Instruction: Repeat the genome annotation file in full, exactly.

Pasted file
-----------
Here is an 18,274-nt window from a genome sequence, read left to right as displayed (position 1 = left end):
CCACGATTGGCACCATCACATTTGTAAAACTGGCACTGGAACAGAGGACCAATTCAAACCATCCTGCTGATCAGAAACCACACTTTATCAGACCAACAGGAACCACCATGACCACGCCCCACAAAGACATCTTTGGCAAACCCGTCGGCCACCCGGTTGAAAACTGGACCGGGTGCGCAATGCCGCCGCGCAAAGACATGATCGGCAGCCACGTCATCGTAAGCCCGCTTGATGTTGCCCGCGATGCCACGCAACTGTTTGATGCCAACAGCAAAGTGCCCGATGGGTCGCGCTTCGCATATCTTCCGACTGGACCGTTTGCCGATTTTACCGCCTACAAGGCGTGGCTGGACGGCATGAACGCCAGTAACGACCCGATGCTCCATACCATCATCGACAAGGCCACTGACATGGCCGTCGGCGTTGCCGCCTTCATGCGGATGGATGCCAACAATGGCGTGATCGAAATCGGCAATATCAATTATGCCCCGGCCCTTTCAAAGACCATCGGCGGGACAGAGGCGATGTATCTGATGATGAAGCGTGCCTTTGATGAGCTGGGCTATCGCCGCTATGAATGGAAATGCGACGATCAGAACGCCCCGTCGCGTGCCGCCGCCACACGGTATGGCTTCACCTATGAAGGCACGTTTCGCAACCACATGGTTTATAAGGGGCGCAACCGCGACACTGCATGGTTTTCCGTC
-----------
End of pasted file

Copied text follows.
Here is an 18,274-nt window from a genome sequence, read left to right as displayed (position 1 = left end):
CCACGATTGGCACCATCACATTTGTAAAACTGGCACTGGAACAGAGGACCAATTCAAACCATCCTGCTGATCAGAAACCACACTTTATCAGACCAACAGGAACCACCATGACCACGCCCCACAAAGACATCTTTGGCAAACCCGTCGGCCACCCGGTTGAAAACTGGACCGGGTGCGCAATGCCGCCGCGCAAAGACATGATCGGCAGCCACGTCATCGTAAGCCCGCTTGATGTTGCCCGCGATGCCACGCAACTGTTTGATGCCAACAGCAAAGTGCCCGATGGGTCGCGCTTCGCATATCTTCCGACTGGACCGTTTGCCGATTTTACCGCCTACAAGGCGTGGCTGGACGGCATGAACGCCAGTAACGACCCGATGCTCCATACCATCATCGACAAGGCCACTGACATGGCCGTCGGCGTTGCCGCCTTCATGCGGATGGATGCCAACAATGGCGTGATCGAAATCGGCAATATCAATTATGCCCCGGCCCTTTCAAAGACCATCGGCGGGACAGAGGCGATGTATCTGATGATGAAGCGTGCCTTTGATGAGCTGGGCTATCGCCGCTATGAATGGAAATGCGACGATCAGAACGCCCCGTCGCGTGCCGCCGCCACACGGTATGGCTTCACCTATGAAGGCACGTTTCGCAACCACATGGTTTATAAGGGGCGCAACCGCGACACTGCATGGTTTTCCGTC